WHO wants to take blood tests, throat swabs of Turks in crisis areas to combat bird flu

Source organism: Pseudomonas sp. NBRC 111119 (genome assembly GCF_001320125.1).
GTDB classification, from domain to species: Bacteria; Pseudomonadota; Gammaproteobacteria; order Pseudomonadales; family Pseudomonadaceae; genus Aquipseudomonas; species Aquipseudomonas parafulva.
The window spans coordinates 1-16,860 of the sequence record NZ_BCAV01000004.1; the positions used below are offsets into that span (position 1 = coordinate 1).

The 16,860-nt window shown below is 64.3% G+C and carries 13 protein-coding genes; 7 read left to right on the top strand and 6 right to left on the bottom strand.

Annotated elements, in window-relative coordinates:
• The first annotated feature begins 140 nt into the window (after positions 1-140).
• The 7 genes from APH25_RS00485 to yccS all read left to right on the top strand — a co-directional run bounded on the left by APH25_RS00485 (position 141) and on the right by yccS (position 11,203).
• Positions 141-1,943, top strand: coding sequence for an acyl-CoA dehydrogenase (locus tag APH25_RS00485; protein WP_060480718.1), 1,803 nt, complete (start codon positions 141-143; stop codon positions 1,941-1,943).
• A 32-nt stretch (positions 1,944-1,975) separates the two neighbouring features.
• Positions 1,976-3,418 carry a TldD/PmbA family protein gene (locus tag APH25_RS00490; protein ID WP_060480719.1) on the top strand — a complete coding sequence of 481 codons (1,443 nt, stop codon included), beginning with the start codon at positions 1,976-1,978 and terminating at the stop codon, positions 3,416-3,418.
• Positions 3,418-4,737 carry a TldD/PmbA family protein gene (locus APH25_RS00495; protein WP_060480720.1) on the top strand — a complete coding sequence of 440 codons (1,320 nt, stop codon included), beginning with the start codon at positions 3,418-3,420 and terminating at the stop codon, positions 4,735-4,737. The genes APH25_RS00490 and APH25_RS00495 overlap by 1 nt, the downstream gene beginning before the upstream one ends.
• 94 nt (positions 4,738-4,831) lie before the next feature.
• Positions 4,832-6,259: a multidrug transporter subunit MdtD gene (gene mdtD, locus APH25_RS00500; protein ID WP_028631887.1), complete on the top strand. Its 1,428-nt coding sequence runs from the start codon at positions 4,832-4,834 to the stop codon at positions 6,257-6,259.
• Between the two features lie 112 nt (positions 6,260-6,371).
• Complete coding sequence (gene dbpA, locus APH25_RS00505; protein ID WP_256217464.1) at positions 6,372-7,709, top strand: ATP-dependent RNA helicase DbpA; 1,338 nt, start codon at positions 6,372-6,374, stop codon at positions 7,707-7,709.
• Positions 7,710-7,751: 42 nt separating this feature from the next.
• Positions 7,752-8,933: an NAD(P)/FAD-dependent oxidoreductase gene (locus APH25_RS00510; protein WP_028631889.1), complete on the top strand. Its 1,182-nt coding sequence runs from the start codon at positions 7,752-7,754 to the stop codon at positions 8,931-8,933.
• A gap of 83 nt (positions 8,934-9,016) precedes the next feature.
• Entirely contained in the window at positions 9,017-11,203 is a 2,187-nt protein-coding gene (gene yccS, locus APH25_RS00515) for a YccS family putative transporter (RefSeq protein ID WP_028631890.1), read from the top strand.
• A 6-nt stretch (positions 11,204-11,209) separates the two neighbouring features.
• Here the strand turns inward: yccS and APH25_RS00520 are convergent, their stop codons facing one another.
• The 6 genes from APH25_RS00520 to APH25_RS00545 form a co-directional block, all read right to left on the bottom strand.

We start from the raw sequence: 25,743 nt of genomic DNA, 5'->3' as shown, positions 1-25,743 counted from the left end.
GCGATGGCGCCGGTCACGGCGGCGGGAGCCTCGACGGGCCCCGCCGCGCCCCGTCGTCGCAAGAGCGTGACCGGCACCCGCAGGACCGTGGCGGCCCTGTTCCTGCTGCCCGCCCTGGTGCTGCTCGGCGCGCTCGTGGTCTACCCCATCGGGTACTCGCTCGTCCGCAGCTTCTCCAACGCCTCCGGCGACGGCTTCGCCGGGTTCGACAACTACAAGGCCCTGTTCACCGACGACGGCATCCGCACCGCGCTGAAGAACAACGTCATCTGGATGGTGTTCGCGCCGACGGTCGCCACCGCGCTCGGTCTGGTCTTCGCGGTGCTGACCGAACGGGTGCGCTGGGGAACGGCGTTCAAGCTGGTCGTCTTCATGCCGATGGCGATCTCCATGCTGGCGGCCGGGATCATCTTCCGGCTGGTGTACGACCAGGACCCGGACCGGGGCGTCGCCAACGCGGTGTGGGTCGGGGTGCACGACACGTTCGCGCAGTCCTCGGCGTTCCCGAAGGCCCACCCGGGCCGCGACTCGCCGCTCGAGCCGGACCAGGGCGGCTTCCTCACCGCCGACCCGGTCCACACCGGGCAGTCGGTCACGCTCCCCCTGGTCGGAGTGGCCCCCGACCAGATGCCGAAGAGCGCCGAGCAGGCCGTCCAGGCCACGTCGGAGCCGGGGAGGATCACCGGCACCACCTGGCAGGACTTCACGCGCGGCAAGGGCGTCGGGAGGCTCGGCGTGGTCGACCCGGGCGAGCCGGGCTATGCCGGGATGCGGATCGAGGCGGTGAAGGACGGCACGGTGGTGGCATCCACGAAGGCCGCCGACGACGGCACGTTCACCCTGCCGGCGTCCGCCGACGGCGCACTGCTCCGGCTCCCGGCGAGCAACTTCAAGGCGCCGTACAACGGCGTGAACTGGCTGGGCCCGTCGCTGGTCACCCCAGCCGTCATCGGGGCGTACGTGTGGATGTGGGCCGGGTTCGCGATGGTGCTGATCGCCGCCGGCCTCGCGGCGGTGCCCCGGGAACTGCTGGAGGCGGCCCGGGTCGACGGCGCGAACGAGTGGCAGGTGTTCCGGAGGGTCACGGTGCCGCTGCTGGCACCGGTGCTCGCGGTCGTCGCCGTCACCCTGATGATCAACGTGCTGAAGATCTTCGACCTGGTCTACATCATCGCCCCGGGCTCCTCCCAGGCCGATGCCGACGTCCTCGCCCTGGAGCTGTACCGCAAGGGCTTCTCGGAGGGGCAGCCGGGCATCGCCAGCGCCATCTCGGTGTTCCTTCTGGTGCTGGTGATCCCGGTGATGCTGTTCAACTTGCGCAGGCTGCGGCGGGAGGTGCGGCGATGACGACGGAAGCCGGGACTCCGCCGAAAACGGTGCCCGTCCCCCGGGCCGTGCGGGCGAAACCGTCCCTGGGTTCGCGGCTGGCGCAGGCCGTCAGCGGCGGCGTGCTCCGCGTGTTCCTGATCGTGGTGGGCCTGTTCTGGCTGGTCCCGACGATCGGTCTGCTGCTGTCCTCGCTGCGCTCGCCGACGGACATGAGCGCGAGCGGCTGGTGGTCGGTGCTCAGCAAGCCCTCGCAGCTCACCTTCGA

ANKARA, Turkey – The World Health Organization, anxious to get a better understanding of the deadly bird flu strain spreading across Turkey, said Friday it has asked the government for permission to send teams into villages to take blood samples, swab throats and interview families.Gueneal Rodier, a communicable diseases expert at the U.N. agency, told The Associated Press that WHO is particularly keen to investigate whether the virus is mutating into a form that could become easily transmissible from person to person.So far, health experts have focused on 18 cases in Turkey of people confirmed to be infected with the deadly H5N1 strain and on others hospitalized with flu-like symptoms. Among the 18 cases confirmed by Turkish authorities, three were siblings who died last week.The three were the first known deaths from the virus outside of East Asia, where at least 77 have been killed by an outbreak of bird flu since 2003. The WHO said Friday that a 29-year-old Indonesian woman who died this week had tested positive for bird flu, bringing its toll worldwide to at least 79 people. WHO has so far only confirmed two out of the three deaths in Turkey were from the H5N1 strain.Most of those who died had been in close contact with infected birds.The new thrust, if approved by Turkey’s Health Ministry, would give WHO investigators a chance to take a closer look at cities and villages where H5N1 has taken hold to determine how the virus is spreading and who appears to be at risk. Blood tests would reveal whether people were carrying the virus – even if they had not developed symptoms – and whether they showed evidence of antibodies.”We have some question marks. We may gather elements that show us how things are changing,” Rodier said.He said Turkey’s Health Ministry was “open and aware of the opportunity we have to learn about this disease.” A senior ministry official told the AP that the WHO would be granted permission for its investigation.Turkish officials were slaughtering thousands of birds as a precaution. As of Friday, workers had killed 455,000 fowl, Agriculture Minister Mehdi Eker said. His office said bird flu was confirmed or suspected in birds in 26 of the country’s 81 provinces.”We’re trying to break the link between birds and humans by destroying fowl,” said Hurrem Bodur, a senior Turkish health official. “Most of those fowl might have been culled in vain, but there is no other way to break the chain.”The task of destroying poultry was getting easier as residents became aware of the health crisis, said workers in Seslitas, 15 miles outside the city of Dogubayazit where the three children died last week.”From now on, birds are finished for us. We won’t raise them,” said Yildirim Elci, 25, who was helping his family hand over birds they had kept beneath the entrance to their house and in a stone pen off to the side.Authorities have said all the cases in Turkey appeared to have involved people who touched or played with infected birds, and there was no evidence pointing to direct infection between people.However, some experts worry that H5N1 could become entrenched in Turkey, and that a permanent presence on the rim of Europe would pose a threat to the rest of the continent as well as to Africa, because the country lies on a migratory route for wild birds.”We are expecting this constant threat for months to come,” Rodier said.—Associated Press reporters Selcan Hacaoglu and Suzan Fraser in Ankara and Benjamin Harvey in eastern Turkey contributed to this story.